Journal of Function Spaces

Journal of Function Spaces / 2013 / Article

Research Article | Open Access

Volume 2013 |Article ID 686404 | 5 pages | https://doi.org/10.1155/2013/686404

A New Refinement of Generalized Hölder’s Inequality and Its Application

Academic Editor: Huy Qui Bui
Received24 May 2013
Accepted02 Sep 2013
Published07 Oct 2013

Abstract

We present a new refinement of generalized Hölder’s inequality due to Vasić and Pečarić. Moreover, the obtained result is used to improve Beckenbach-type inequality due to Wang.

1. Introduction

If , , , and , then The sign of inequality is reversed for , (for ; we assume that ). Inequality (1) and its reversed version are called Hölder’s inequalities and are important in the study of inequalities and in the field of applied mathematics. The important inequalities have attracted interest of many mathematicians and have been improved as well as generalized in several different directions. For example, Barza et al. [1] presented matriceal versions of Hölder’s inequality. Nikolova and Varošanec [2] obtained some new refinements of the classical Hölder’s inequality by using a convex function. Tian and Hu [3] established a new reversed version of a generalized sharp Hölder’s inequality. For more detailed expositions, the interested reader may consult [113] and the references therein. Among various generalizations of (1), Vasić and Pečarić in [14] presented the following interesting theorem.

Theorem A. Let .(a)If are positive numbers, such that , then (b)If , and if , then (c)If , then

The main objective of this paper is to build some new refinements of inequalities (2), (3), and (4). Moreover, the obtained results will be applied to improve Beckenbach-type inequality which is due to Wang [15].

2. A New Refinement of Generalized Hölder’s Inequality

In this section, we first prove the following lemma, which plays a crucial role in proving our main results.

Lemma 1. Let and let .(a) If and if , then where .(b)If , and if , then (c)If , then

Proof. (a) Without loss of generality, we assume that .
Case 1 (when ). It implies that and . According to , by using inequality (2), we have which means that the desired inequality (5) holds for .
Case 2 (when ). By applying inequality (2), we obtain That is, inequality (5) is true for .
(b) If , , then , . By the same method as in Case 1, we obtain the desired inequality (6).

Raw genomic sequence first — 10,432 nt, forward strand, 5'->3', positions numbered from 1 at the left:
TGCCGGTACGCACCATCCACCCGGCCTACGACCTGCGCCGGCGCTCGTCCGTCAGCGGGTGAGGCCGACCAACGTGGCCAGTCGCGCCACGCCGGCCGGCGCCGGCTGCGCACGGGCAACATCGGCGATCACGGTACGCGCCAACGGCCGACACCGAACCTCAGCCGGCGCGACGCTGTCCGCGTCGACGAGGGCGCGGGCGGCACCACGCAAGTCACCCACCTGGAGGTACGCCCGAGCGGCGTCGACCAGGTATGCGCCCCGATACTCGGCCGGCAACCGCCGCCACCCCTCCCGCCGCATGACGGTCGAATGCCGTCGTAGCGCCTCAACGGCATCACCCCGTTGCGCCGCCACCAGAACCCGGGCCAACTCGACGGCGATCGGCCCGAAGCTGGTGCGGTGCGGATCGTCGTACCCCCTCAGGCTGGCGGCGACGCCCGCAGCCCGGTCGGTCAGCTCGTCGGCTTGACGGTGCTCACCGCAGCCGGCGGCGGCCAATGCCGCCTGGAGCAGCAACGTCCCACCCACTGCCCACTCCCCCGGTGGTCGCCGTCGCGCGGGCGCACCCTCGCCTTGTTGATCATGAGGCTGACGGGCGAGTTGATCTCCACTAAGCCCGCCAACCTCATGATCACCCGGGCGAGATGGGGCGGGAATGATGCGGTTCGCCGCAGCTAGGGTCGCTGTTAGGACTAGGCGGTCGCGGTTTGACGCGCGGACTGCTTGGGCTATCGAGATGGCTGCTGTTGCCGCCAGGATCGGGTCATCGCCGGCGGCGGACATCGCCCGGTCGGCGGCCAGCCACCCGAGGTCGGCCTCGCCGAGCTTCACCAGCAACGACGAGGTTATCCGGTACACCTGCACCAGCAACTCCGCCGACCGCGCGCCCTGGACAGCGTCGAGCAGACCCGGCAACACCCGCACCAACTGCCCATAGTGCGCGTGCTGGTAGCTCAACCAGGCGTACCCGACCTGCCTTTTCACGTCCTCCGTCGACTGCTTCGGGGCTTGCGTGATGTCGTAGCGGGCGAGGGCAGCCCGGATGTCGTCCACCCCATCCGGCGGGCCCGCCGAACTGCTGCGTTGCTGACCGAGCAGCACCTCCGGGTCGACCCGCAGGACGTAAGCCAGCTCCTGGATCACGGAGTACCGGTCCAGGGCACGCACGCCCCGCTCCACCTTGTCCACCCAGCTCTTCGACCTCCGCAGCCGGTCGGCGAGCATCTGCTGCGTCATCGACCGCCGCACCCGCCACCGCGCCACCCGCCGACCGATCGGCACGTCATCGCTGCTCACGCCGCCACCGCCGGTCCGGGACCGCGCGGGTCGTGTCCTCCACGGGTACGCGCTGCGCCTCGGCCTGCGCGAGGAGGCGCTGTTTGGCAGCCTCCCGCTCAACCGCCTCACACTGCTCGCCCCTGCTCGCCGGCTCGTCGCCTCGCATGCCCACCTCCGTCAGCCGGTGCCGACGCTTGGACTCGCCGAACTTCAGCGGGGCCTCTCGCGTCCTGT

(c) The proof of inequality (7) is similar to the one of inequality (5), and we omit it.
The proof of Lemma 1 is completed.

Next, we present new refinements of inequalities (2), (3), and (4).

Theorem 2. Let , and let be any given natural number .(a) If and if , then where .(b)If , and if , then (c)If , then

Proof. Consider the following substitution:
It is easy to see that, for any given natural number , the following inequalities hold:
Consequently, by using the substitution (13) and inequality (5), we have for , , and thus we have that is, So, we have the desired inequality (10). The proof of inequalities (11) and (12) is similar to the one of inequality (10), and we omit it. The proof of Theorem 2 is completed.

Putting in (10), (11), and (12), respectively, we obtain the following corollary.

Corollary 3. Let .(a)If and if , then  where  .(b)If and if , then (c)If , then

3. Application

In this section, we present a refinement of Beckenbach-type inequality by using Corollary 3. The classical Beckenbach inequality was proved by Beckenbach in [5]. Since Beckenbach discovered this inequality, it has been discussed by many researchers, who either improved it using various techniques or generalized it in many different ways. The interested reader may refer to [7, 16] and references therein. In 1983, Wang [15] established the following Beckenbach-type inequality.

Theorem B. Let and be positive integrable functions defined on , and let . If , then, for any positive numbers , , and , the inequality holds, where . The sign of the inequality in (21) is reversed if .

Theorem 4. Let and be positive integrable functions defined on , and let . If , then, for any positive numbers , , and , the inequality holds, where . The sign of the inequality in (22) is reversed if .

Proof. After some simple calculations, we have On the other hand, putting , , in (18), from the integral form of Hölder’s inequality (1) and Corollary 3, we obtain that is, Combining inequalities (23) and (25) yields inequality (22). In a similar way, we can prove that the reversed version of inequality (22) is true. Thus, the proof of Theorem 4 is complete.

Acknowledgments

The author would like to sincerely declare his special thanks to both the anonymous referees for their helpful comments and suggestions. This work was supported by the NNSF of China (Grant no. 61073121) and the Fundamental Research Funds for the Central Universities (Grant no. 13ZD19).

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Copyright © 2013 Jingfeng Tian. This is an open access article distributed under the Creative Commons Attribution License, which permits unrestricted use, distribution, and reproduction in any medium, provided the original work is properly cited.

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